Question: How has adherence been measured in recent prospective studies focusing on adherence to exercise programs among older people? What is the range of adherence rates? Which factors are associated with better adherence?
Design: Systematic review of prospective studies that had a primary aim of assessing adherence to exercise programs.
Participants: Older people undertaking exercise programs.
Intervention: Exercise programs.
Outcome measures: Measures of adherence, adherence rates and factors associated with adherence.
Results: Nine eligible papers were identified. The most common adherence measures were the proportion of participants completing exercise programs (ie, did not cease participation, four studies, range 65 to 86%), proportion of available sessions attended (five studies, range 58 to 77%) and average number of home exercise sessions completed per week (two studies, range 1.5 to 3 times per week). Adherence rates were generally higher in supervised programs. The person-level factors associated with better adherence included: demographic factors (higher socioeconomic status, living alone); health status (fewer health conditions, better self-rated health, taking fewer medications); physical factors (better physical abilities); and psychological factors (better cognitive ability, fewer depressive symptoms).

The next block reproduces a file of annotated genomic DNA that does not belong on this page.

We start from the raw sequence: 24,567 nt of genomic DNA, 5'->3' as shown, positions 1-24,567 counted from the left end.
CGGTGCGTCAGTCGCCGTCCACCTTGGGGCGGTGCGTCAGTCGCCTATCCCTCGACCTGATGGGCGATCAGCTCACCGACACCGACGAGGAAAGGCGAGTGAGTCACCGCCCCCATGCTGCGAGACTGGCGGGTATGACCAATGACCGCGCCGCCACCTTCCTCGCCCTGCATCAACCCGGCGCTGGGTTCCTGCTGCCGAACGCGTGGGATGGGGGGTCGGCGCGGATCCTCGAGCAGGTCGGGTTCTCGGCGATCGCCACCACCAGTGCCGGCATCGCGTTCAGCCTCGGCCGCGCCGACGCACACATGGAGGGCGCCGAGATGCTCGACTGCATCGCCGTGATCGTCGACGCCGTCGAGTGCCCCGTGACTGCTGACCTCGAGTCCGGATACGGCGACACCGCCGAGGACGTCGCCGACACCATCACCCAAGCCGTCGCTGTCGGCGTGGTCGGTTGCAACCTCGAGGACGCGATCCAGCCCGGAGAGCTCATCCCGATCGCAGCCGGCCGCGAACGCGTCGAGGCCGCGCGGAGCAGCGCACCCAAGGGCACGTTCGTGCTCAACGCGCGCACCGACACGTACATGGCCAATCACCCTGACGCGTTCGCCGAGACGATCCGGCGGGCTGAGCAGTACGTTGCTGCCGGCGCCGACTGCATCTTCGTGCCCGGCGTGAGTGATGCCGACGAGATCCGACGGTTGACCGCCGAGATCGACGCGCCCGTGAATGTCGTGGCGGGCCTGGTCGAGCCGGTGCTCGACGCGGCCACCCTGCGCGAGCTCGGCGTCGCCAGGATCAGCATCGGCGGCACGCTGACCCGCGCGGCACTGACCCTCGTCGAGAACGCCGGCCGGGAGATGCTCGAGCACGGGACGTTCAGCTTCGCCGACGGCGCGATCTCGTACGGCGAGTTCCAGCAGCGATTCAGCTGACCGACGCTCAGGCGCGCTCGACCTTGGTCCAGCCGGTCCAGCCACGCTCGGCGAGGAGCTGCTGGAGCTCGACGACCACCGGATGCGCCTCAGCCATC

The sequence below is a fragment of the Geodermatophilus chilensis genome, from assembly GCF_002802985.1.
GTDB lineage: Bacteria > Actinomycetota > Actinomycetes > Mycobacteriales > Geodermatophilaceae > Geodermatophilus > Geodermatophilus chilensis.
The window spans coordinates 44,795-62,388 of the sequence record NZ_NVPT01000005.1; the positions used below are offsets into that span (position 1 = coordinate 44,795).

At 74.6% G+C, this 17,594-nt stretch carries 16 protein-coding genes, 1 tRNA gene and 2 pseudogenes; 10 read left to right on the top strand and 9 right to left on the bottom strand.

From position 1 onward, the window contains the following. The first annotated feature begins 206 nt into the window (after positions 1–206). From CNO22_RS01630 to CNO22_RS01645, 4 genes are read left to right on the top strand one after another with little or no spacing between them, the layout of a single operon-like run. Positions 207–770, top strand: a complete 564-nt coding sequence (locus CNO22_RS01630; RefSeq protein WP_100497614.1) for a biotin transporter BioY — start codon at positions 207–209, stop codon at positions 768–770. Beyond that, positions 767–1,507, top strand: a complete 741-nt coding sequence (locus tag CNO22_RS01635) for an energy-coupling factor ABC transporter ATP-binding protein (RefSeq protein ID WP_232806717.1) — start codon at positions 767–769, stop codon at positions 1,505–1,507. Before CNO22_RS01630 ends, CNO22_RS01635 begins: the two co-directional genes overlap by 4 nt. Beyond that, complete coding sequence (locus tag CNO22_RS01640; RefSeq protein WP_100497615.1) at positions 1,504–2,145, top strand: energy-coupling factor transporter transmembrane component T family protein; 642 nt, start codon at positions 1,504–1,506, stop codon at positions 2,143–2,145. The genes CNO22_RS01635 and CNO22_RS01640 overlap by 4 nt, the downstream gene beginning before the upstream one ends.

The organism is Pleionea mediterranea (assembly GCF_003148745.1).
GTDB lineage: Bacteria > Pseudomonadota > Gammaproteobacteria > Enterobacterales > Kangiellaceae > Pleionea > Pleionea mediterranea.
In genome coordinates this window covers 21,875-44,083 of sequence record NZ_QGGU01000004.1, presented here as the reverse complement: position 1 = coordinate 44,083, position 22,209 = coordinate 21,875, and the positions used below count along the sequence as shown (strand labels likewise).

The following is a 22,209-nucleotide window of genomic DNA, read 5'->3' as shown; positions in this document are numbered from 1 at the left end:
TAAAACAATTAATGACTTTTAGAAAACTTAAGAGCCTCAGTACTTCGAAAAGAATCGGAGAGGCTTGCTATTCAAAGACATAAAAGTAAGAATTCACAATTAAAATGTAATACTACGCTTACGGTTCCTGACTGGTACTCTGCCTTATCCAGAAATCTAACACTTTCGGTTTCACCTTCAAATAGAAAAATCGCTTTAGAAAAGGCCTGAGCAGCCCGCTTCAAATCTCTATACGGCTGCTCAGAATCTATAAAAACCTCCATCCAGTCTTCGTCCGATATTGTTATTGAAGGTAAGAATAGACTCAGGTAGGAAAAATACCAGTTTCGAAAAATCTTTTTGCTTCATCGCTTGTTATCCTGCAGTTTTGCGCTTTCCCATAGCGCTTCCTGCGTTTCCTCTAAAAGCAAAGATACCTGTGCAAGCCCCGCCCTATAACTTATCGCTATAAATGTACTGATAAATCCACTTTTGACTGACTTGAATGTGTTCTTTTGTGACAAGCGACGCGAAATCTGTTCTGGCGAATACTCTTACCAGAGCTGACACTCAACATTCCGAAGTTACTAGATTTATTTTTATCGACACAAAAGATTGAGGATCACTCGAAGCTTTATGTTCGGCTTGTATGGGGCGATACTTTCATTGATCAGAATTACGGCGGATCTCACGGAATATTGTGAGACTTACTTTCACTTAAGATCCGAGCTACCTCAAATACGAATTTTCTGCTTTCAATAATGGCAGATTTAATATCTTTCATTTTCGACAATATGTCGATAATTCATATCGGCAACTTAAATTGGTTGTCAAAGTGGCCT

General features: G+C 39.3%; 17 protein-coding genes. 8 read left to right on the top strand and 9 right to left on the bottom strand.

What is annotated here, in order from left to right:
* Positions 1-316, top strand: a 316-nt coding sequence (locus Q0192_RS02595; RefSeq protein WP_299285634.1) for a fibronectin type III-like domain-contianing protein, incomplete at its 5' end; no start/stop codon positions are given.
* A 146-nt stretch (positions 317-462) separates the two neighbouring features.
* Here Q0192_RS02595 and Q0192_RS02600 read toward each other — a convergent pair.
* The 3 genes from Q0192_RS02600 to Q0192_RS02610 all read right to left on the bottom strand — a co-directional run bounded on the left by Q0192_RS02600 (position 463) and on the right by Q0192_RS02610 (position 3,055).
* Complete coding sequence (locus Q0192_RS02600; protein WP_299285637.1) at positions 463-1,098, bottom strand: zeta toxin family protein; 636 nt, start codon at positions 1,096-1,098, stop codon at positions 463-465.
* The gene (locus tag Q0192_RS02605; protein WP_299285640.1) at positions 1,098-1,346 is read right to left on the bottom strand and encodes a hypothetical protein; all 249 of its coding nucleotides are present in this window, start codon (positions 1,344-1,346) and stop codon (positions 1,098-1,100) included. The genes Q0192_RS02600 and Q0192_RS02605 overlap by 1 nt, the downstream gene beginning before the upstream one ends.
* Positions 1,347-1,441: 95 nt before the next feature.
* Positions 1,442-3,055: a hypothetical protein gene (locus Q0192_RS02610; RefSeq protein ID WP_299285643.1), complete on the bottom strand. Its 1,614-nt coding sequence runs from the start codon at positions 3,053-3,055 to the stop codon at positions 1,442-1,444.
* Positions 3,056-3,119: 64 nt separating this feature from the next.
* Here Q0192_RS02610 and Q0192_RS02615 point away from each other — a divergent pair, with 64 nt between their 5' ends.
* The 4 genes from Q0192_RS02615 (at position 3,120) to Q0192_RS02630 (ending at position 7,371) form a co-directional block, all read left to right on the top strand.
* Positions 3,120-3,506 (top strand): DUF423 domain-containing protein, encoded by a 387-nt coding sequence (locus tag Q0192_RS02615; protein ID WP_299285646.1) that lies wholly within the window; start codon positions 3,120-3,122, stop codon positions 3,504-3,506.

Conclusion: Older people's adherence to exercise programs is most commonly measured with dropout and attendance rates and is associated with a range of program and personal factors.
Keywords: Adherence; Exercise; Older people; Physical activity; Physiotherapy.
Copyright © 2014. Published by Elsevier B.V.